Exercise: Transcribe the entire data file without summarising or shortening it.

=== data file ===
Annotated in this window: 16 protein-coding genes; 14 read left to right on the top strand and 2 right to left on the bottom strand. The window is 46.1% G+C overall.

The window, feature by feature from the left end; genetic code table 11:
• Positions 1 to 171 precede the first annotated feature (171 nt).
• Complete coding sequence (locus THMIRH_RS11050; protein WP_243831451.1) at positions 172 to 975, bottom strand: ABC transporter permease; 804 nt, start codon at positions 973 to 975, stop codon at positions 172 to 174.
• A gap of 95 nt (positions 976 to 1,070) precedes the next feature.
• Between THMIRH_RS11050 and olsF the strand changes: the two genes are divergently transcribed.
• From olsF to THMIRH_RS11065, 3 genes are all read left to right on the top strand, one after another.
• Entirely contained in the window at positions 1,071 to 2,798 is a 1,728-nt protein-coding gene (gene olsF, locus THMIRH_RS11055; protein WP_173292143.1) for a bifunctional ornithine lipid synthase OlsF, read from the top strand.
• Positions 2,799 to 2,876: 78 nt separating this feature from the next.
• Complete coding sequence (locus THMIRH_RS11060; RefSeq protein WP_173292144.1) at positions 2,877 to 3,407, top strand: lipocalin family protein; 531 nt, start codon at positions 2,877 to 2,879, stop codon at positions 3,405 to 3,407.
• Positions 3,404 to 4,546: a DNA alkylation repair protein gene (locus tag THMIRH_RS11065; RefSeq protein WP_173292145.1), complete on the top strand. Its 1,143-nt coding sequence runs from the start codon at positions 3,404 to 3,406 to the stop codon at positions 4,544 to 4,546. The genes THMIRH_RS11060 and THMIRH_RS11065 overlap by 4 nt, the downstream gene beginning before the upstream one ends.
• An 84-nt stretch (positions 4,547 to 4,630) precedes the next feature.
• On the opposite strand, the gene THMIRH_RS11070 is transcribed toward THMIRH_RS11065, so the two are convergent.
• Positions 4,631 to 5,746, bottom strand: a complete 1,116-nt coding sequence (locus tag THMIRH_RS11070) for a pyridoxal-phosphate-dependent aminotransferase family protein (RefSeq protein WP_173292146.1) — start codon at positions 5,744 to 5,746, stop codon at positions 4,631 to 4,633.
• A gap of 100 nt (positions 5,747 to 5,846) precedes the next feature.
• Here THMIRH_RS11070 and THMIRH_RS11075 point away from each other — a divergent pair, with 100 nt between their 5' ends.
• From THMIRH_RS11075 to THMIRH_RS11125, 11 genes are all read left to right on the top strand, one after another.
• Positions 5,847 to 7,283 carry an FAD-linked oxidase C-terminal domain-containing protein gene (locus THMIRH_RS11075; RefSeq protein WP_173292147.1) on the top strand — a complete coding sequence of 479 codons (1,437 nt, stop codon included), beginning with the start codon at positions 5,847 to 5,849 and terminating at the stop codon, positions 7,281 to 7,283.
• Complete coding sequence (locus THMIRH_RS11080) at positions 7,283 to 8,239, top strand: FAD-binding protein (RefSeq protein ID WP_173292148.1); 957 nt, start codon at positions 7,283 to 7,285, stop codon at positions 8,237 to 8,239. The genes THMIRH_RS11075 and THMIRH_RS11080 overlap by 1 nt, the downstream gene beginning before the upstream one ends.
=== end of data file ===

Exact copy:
Annotated in this window: 16 protein-coding genes; 14 read left to right on the top strand and 2 right to left on the bottom strand. The window is 46.1% G+C overall.

The window, feature by feature from the left end; genetic code table 11:
• Positions 1 to 171 precede the first annotated feature (171 nt).
• Complete coding sequence (locus THMIRH_RS11050; protein WP_243831451.1) at positions 172 to 975, bottom strand: ABC transporter permease; 804 nt, start codon at positions 973 to 975, stop codon at positions 172 to 174.
• A gap of 95 nt (positions 976 to 1,070) precedes the next feature.
• Between THMIRH_RS11050 and olsF the strand changes: the two genes are divergently transcribed.
• From olsF to THMIRH_RS11065, 3 genes are all read left to right on the top strand, one after another.
• Entirely contained in the window at positions 1,071 to 2,798 is a 1,728-nt protein-coding gene (gene olsF, locus THMIRH_RS11055; protein WP_173292143.1) for a bifunctional ornithine lipid synthase OlsF, read from the top strand.
• Positions 2,799 to 2,876: 78 nt separating this feature from the next.
• Complete coding sequence (locus THMIRH_RS11060; RefSeq protein WP_173292144.1) at positions 2,877 to 3,407, top strand: lipocalin family protein; 531 nt, start codon at positions 2,877 to 2,879, stop codon at positions 3,405 to 3,407.
• Positions 3,404 to 4,546: a DNA alkylation repair protein gene (locus tag THMIRH_RS11065; RefSeq protein WP_173292145.1), complete on the top strand. Its 1,143-nt coding sequence runs from the start codon at positions 3,404 to 3,406 to the stop codon at positions 4,544 to 4,546. The genes THMIRH_RS11060 and THMIRH_RS11065 overlap by 4 nt, the downstream gene beginning before the upstream one ends.
• An 84-nt stretch (positions 4,547 to 4,630) precedes the next feature.
• On the opposite strand, the gene THMIRH_RS11070 is transcribed toward THMIRH_RS11065, so the two are convergent.
• Positions 4,631 to 5,746, bottom strand: a complete 1,116-nt coding sequence (locus tag THMIRH_RS11070) for a pyridoxal-phosphate-dependent aminotransferase family protein (RefSeq protein WP_173292146.1) — start codon at positions 5,744 to 5,746, stop codon at positions 4,631 to 4,633.
• A gap of 100 nt (positions 5,747 to 5,846) precedes the next feature.
• Here THMIRH_RS11070 and THMIRH_RS11075 point away from each other — a divergent pair, with 100 nt between their 5' ends.
• From THMIRH_RS11075 to THMIRH_RS11125, 11 genes are all read left to right on the top strand, one after another.
• Positions 5,847 to 7,283 carry an FAD-linked oxidase C-terminal domain-containing protein gene (locus THMIRH_RS11075; RefSeq protein WP_173292147.1) on the top strand — a complete coding sequence of 479 codons (1,437 nt, stop codon included), beginning with the start codon at positions 5,847 to 5,849 and terminating at the stop codon, positions 7,281 to 7,283.
• Complete coding sequence (locus THMIRH_RS11080) at positions 7,283 to 8,239, top strand: FAD-binding protein (RefSeq protein ID WP_173292148.1); 957 nt, start codon at positions 7,283 to 7,285, stop codon at positions 8,237 to 8,239. The genes THMIRH_RS11075 and THMIRH_RS11080 overlap by 1 nt, the downstream gene beginning before the upstream one ends.